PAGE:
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Stay on Tamoxifen after Hysterectomy?

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My docs cannot give me a straight answer on this. Doctor said as long as I'm tolerating it I could stay on it. Then again, she said otherwise they could switch me to anastrozole. My thoughts are that if I don't have the main body parts that produce estrogen/progesterone then why keep taking anything? (I had a bilateral mastectomy in 2020.)

I was suppose to be on Tamoxifen for 10 years. It will be 5 years in February. The reason I had a hysterectomy was due to the Tamoxifen causing fibroids and uterine lining thickening. I don't want anymore complications or more body parts removed!! Any thoughts would be much appreciated! Thank you!

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  • waves2stars
    waves2stars Member Posts: 131
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    You’re supposed to keep taking an estrogen blocker of some sort, even after hysterectomy or menopause, because other sites in the body convert testosterone and other naturally occurring hormones into estrogen, and it’s enough to stimulate breast cancer cell growth. You can stay on tamoxifen after having your ovaries removed, but in general they like to transition you to an AI because it’s more effective.

  • wulfgirl4
    wulfgirl4 Member Posts: 22
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    Thank you for the clarification! I really appreciate it.

  • salamandra
    salamandra Member Posts: 745
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    There is a lot of evidence that tamoxifen and AIs continue to significantly reduce the risk of metastasis for women in menopause. Tamoxifen was used for this first, and the AIs came out a bit later and proved to generally seem even more effective.

    Every med is a dice roll though, so I guess that is why your doc is giving you the option to stay on tamoxifen. It is still doing good for you, and it's a known quantity for you, whereas AIs would introduce another set of possible side effects.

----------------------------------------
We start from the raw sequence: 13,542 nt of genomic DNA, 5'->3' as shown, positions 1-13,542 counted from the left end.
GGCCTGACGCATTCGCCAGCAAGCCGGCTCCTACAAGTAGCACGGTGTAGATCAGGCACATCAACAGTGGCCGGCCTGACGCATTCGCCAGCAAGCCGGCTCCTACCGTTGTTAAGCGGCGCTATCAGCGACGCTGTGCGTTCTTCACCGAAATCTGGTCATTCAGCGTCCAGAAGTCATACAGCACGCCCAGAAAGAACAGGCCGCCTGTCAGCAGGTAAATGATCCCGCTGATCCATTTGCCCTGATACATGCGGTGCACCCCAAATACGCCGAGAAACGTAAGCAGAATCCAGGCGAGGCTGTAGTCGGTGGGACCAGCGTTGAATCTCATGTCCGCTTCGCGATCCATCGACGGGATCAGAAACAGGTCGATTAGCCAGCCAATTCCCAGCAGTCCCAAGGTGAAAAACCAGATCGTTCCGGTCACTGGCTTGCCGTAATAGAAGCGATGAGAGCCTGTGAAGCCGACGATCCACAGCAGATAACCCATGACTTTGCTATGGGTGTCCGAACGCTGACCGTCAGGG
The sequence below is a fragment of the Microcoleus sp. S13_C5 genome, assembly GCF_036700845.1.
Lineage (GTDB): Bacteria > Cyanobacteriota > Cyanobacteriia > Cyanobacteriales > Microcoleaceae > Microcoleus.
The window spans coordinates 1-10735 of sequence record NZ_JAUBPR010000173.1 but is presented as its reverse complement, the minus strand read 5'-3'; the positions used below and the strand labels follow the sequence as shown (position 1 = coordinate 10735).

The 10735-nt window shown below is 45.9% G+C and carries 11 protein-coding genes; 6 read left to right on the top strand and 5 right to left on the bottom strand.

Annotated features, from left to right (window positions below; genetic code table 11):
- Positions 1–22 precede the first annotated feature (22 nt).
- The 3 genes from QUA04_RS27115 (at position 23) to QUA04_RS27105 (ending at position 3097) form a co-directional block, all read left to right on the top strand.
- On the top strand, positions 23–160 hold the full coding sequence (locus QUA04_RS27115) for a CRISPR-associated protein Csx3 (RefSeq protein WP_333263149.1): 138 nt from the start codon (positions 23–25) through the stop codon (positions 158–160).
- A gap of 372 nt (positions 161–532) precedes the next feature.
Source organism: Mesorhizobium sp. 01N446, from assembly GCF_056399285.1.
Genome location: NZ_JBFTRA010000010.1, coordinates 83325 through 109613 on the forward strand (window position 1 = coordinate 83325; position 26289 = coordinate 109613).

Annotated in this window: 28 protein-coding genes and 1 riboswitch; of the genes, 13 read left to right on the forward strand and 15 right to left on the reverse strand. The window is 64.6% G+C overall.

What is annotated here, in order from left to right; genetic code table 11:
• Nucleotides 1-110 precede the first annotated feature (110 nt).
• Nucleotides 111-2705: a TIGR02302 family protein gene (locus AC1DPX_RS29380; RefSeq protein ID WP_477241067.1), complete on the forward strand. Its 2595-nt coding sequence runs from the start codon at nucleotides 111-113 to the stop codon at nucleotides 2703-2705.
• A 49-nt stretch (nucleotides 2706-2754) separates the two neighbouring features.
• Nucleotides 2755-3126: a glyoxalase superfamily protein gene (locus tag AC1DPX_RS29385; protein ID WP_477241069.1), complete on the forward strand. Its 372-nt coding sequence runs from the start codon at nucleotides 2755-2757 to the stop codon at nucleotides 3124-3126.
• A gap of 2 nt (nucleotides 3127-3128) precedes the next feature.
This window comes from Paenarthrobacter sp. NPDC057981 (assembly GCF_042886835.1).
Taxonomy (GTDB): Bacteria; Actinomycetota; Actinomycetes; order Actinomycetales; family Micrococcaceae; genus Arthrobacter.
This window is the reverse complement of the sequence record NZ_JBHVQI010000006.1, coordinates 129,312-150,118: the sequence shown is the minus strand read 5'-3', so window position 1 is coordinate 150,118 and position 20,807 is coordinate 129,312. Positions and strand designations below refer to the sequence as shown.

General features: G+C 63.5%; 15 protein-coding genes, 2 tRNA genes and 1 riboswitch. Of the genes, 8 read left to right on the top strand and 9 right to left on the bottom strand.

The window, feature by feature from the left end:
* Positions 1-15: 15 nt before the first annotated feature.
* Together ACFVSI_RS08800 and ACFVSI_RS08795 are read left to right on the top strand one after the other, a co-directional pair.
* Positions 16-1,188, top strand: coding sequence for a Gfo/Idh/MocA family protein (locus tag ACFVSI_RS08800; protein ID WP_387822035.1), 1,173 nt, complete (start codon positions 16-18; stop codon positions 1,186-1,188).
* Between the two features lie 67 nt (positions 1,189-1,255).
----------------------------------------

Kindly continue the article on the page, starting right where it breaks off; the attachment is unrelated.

I didn't tolerate tamoxifen and my doctor doesn't want to give me the option to stay on toremifene along with OS because I grew a new cancer while on it, so I'm trying the AI class of drugs with ovarian suppression. In your shoes, I guess, I might stay on tamoxifen for a while to let myself undergo the impact of ovarian suppression and figure out those side effects and how to handle them, and maybe let them subside a bit. Then I might be open to experiment with AIs (because they have somewhat greater efficacy), especially during a time when work was less intense etc.

    For me, the side effects of OS+AI are worse than toremifene, but way way more tolerable to me than tamoxifen was. Everybody and every body is so different though. It is a good thing that you have a doctor who is willing to offer options to you, though they don't sound like they are doing a great job at counseling you about those options. If your cancer center has a nurse navigator or social worker, maybe they could help. It can be frustrating, but some truly gifted and wonderful doctors are not the greatest communicators.